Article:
Major boosts for solar, offshore wind and energy storage
The first step toward meeting these goals will come through its renewable energy and energy storage request for proposals. Dominion is seeking up to 1 gigawatt of onshore wind and solar power, either through bids for new projects to be acquired through asset purchase agreements or power-purchase agreements.
This would significantly boost opportunities for solar and wind power in a state that ranks 18th in installed solar capacity, according to the Solar Energy Industries Association, and has no wind farms within its borders. Developer sPower last month secured tax equity financing for a 620-megawatt solar farm in Virginia and has plans for doubling that capacity in the state.
Dominion’s new IRP ups its already massive offshore wind plans, a central plank in its renewable targets. By 2026, Dominion plans to finance, build and own up to 2.6 gigawatts of offshore wind, a move enabled by its ownership of exclusive rights to a development zone in federal waters off the state’s coast, but which has drawn some criticism for its costs to ratepayers, already higher than industry averages for its $300 million, 12-megawatt pilot project.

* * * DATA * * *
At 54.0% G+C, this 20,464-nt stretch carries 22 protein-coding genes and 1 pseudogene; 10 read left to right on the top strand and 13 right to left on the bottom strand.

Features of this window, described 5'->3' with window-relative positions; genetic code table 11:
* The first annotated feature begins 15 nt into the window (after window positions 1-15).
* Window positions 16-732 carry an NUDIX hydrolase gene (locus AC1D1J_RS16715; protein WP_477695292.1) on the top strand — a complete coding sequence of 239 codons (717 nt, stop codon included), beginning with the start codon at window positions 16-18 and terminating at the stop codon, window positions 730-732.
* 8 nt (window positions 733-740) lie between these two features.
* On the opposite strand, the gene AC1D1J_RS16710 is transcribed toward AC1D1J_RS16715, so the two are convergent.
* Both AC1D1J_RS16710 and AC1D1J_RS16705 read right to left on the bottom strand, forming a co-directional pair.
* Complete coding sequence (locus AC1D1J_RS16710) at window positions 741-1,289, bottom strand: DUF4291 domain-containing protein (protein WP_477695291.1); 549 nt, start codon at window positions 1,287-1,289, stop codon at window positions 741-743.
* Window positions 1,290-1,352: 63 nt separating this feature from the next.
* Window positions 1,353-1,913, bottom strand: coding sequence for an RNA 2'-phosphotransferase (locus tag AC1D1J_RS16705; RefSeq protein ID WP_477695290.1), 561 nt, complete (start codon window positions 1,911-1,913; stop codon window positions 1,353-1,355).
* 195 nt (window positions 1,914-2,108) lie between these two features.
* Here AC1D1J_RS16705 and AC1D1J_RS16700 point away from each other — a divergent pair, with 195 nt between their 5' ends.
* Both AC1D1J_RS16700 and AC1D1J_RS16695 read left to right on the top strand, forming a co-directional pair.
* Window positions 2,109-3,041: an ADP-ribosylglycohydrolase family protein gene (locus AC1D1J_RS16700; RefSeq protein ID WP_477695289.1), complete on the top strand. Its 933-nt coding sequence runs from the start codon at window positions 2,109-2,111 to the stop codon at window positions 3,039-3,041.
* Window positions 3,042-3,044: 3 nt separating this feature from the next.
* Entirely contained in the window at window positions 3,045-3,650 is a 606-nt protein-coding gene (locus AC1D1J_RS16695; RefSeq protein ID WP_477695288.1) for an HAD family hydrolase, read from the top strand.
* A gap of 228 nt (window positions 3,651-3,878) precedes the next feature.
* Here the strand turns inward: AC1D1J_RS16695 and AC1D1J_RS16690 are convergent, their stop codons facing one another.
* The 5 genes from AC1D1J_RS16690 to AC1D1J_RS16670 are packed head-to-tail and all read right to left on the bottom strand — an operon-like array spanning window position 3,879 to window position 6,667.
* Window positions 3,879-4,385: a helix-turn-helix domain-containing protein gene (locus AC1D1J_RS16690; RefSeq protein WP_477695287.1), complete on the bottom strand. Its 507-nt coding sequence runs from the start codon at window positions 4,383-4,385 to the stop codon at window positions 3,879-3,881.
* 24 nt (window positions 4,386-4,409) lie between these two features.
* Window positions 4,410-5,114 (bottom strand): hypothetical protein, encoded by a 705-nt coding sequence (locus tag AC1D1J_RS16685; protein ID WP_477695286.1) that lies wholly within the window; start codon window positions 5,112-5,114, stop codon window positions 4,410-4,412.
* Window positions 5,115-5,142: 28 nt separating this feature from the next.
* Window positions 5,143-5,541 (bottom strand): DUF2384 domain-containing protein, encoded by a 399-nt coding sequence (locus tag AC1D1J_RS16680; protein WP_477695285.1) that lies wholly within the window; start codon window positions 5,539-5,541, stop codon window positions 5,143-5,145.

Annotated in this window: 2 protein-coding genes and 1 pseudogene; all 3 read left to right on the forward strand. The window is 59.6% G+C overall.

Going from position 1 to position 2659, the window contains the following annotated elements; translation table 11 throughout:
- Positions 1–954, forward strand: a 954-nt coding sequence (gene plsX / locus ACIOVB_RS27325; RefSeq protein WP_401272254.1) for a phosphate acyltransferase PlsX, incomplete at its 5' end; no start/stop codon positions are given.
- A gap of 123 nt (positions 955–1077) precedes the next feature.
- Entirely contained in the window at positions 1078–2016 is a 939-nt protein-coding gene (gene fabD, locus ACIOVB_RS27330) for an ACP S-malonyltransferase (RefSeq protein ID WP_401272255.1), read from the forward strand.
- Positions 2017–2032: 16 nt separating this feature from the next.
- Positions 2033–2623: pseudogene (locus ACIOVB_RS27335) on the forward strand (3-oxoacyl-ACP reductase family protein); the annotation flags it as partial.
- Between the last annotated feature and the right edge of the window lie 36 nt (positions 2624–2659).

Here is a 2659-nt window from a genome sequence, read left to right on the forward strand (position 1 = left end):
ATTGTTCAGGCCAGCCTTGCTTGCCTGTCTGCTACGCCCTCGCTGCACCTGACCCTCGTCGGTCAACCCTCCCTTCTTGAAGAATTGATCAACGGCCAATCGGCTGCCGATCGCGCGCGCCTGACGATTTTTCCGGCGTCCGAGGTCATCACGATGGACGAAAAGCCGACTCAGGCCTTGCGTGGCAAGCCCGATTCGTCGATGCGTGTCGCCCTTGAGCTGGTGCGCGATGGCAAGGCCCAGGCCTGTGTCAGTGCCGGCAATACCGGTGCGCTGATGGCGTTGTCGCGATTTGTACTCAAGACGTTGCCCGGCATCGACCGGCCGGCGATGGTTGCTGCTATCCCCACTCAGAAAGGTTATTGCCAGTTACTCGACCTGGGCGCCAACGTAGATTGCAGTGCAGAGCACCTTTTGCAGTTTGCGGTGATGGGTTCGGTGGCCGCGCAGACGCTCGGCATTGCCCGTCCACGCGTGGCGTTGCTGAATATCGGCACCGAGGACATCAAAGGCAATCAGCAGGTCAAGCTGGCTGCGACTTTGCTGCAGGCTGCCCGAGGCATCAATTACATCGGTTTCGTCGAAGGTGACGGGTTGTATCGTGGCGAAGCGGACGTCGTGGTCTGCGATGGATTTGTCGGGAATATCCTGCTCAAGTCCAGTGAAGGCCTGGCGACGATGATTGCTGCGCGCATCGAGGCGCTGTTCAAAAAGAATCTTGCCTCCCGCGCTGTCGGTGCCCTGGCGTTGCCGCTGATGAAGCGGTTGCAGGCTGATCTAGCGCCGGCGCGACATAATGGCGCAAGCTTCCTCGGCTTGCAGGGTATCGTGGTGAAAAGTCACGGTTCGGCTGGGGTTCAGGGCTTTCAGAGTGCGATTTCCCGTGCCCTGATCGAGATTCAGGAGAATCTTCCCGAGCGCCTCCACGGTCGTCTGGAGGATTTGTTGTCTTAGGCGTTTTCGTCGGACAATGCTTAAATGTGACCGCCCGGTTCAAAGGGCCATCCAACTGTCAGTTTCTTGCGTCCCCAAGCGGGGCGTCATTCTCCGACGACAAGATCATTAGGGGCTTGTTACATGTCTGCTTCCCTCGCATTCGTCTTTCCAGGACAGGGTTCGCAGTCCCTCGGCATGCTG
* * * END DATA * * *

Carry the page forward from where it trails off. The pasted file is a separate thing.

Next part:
Dominion’s new IRP would expand its offshore wind capacity to 5.1 gigawatts by 2035, in line with the Clean Economy Act’s 5.2-gigawatt target, and bolster the state’s hopes of becoming a center of U.S. manufacturing for the growing industry.
Dominion Virginia is also seeking bids for up to 250 megawatts of energy storage projects, either paired with renewable projects or stand-alone, for delivery by 2023. That’s a big boost from previous plans to build four pilot battery projects this year and study them for the next five years before committing to a broader build-out.
Dominion’s new IRP will need to be approved by the SCC, which has rejected many of the utility’s plans in recent years, including its previous IRPs and a multibillion-dollar grid modernization plan that it said wouldn’t deliver clear customer benefits to outweigh its cost to ratepayers.
Retreat from natural gas not enough for environmental advocates